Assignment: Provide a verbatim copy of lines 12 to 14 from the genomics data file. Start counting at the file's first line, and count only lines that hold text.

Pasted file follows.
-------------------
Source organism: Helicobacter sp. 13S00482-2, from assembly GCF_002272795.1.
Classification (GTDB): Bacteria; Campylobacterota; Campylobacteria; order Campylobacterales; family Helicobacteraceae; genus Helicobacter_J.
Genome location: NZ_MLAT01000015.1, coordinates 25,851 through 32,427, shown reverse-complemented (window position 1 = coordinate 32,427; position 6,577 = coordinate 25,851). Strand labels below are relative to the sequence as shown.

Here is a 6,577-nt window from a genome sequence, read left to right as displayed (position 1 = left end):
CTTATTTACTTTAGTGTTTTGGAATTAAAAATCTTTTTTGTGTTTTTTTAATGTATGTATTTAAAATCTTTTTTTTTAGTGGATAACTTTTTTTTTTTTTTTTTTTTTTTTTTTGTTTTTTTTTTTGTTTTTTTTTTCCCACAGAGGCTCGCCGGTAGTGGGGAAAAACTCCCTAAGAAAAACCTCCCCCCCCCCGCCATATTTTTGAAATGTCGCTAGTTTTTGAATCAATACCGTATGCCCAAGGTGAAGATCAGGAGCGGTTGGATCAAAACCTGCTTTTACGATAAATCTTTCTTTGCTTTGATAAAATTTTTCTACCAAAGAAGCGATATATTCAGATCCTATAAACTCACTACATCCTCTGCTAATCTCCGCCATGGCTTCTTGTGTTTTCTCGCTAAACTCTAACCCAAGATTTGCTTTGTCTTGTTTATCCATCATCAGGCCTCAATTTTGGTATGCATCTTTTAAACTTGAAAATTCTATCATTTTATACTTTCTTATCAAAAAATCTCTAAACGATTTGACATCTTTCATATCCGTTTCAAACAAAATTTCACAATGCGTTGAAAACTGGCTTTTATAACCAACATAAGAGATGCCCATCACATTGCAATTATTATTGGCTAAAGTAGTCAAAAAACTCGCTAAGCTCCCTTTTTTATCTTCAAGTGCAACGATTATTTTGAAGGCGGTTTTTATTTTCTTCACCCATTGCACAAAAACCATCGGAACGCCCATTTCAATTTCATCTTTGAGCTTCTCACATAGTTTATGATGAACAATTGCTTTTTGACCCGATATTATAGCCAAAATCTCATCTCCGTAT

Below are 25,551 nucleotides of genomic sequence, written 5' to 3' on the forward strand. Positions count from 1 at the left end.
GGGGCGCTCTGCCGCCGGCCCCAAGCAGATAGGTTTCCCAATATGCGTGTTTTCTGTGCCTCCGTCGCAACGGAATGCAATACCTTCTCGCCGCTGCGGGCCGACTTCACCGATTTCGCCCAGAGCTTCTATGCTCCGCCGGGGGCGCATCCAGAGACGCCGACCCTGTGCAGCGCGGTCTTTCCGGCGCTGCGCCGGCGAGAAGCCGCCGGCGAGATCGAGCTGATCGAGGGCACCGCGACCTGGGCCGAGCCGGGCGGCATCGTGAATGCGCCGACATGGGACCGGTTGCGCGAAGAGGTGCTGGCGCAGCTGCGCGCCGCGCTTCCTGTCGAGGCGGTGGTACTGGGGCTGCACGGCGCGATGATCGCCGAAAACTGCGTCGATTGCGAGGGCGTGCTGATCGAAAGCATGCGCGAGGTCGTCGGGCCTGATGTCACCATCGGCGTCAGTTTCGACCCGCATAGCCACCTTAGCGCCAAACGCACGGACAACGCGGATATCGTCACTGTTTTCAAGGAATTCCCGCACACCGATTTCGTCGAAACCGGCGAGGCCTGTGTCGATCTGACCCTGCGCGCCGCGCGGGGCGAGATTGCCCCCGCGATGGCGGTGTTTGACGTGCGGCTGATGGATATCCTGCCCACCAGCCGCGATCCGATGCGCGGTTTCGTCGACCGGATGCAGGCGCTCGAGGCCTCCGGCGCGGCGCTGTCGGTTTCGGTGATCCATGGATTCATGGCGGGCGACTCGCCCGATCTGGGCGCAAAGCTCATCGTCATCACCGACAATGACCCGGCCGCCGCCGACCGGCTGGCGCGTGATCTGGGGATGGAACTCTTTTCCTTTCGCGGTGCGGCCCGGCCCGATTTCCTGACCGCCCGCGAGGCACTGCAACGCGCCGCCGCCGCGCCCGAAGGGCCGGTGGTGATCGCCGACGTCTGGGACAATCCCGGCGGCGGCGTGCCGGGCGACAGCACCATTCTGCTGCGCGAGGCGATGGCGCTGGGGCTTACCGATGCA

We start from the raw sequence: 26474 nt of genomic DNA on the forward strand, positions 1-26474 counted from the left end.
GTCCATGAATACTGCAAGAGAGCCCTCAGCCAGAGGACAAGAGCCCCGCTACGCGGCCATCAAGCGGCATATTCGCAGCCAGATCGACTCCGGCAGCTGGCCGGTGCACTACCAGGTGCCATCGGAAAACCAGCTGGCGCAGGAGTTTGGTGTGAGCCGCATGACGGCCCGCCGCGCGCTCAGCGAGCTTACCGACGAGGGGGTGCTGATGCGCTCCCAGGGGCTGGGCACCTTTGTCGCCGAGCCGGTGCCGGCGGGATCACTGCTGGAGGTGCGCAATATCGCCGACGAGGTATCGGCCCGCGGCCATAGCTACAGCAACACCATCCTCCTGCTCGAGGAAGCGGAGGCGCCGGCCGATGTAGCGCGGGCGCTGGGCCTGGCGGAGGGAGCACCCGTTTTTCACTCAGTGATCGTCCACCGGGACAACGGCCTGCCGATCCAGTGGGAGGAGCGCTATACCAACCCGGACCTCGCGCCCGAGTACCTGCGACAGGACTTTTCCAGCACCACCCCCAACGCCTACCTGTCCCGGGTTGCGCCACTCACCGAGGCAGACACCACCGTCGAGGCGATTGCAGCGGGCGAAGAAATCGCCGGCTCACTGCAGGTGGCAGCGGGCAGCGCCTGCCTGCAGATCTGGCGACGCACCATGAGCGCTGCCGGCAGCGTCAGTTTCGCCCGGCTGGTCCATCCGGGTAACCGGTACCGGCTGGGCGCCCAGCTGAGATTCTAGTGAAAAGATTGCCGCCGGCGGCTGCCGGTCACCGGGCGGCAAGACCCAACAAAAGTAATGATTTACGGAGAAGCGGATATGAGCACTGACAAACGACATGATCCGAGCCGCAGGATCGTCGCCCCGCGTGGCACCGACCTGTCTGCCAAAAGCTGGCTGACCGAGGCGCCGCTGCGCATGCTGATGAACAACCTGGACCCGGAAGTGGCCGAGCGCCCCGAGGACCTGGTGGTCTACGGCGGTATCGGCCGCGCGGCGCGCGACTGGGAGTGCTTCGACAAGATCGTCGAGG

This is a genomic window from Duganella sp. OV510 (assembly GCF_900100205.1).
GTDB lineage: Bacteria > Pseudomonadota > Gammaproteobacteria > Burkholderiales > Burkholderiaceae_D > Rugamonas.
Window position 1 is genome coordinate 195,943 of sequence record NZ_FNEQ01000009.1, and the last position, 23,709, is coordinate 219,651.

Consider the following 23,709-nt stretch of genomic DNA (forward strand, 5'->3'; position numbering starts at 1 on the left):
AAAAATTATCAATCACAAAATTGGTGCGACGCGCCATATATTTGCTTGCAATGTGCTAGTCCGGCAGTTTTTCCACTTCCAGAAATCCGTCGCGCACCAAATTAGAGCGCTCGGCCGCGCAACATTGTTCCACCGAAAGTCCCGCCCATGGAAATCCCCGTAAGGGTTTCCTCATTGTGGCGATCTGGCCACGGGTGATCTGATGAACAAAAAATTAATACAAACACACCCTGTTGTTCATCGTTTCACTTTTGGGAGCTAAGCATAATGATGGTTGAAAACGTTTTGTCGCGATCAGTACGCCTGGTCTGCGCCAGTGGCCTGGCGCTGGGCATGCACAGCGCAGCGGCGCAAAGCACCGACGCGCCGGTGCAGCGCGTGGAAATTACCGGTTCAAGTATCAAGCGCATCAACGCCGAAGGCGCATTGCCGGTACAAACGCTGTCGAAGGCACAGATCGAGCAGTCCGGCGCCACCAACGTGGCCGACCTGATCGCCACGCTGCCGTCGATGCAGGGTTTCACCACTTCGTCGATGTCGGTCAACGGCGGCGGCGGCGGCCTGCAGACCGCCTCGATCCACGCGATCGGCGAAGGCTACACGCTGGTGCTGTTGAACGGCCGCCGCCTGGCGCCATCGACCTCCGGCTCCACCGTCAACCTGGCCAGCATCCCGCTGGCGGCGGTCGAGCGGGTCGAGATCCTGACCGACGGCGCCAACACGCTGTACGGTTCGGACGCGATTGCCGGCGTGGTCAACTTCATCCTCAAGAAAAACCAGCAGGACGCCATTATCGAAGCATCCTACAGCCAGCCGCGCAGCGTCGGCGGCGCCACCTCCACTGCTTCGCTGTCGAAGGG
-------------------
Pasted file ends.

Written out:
Window position 1 is genome coordinate 195,943 of sequence record NZ_FNEQ01000009.1, and the last position, 23,709, is coordinate 219,651.

Consider the following 23,709-nt stretch of genomic DNA (forward strand, 5'->3'; position numbering starts at 1 on the left):
AAAAATTATCAATCACAAAATTGGTGCGACGCGCCATATATTTGCTTGCAATGTGCTAGTCCGGCAGTTTTTCCACTTCCAGAAATCCGTCGCGCACCAAATTAGAGCGCTCGGCCGCGCAACATTGTTCCACCGAAAGTCCCGCCCATGGAAATCCCCGTAAGGGTTTCCTCATTGTGGCGATCTGGCCACGGGTGATCTGATGAACAAAAAATTAATACAAACACACCCTGTTGTTCATCGTTTCACTTTTGGGAGCTAAGCATAATGATGGTTGAAAACGTTTTGTCGCGATCAGTACGCCTGGTCTGCGCCAGTGGCCTGGCGCTGGGCATGCACAGCGCAGCGGCGCAAAGCACCGACGCGCCGGTGCAGCGCGTGGAAATTACCGGTTCAAGTATCAAGCGCATCAACGCCGAAGGCGCATTGCCGGTACAAACGCTGTCGAAGGCACAGATCGAGCAGTCCGGCGCCACCAACGTGGCCGACCTGATCGCCACGCTGCCGTCGATGCAGGGTTTCACCACTTCGTCGATGTCGGTCAACGGCGGCGGCGGCGGCCTGCAGACCGCCTCGATCCACGCGATCGGCGAAGGCTACACGCTGGTGCTGTTGAACGGCCGCCGCCTGGCGCCATCGACCTCCGGCTCCACCGTCAACCTGGCCAGCATCCCGCTGGCGGCGGTCGAGCGGGTCGAGATCCTGACCGACGGCGCCAACACGCTGTACGGTTCGGACGCGATTGCCGGCGTGGTCAACTTCATCCTCAAGAAAAACCAGCAGGACGCCATTATCGAAGCATCCTACAGCCAGCCGCGCAGCGTCGGCGGCGCCACCTCCACTGCTTCGCTGTCGAAGGG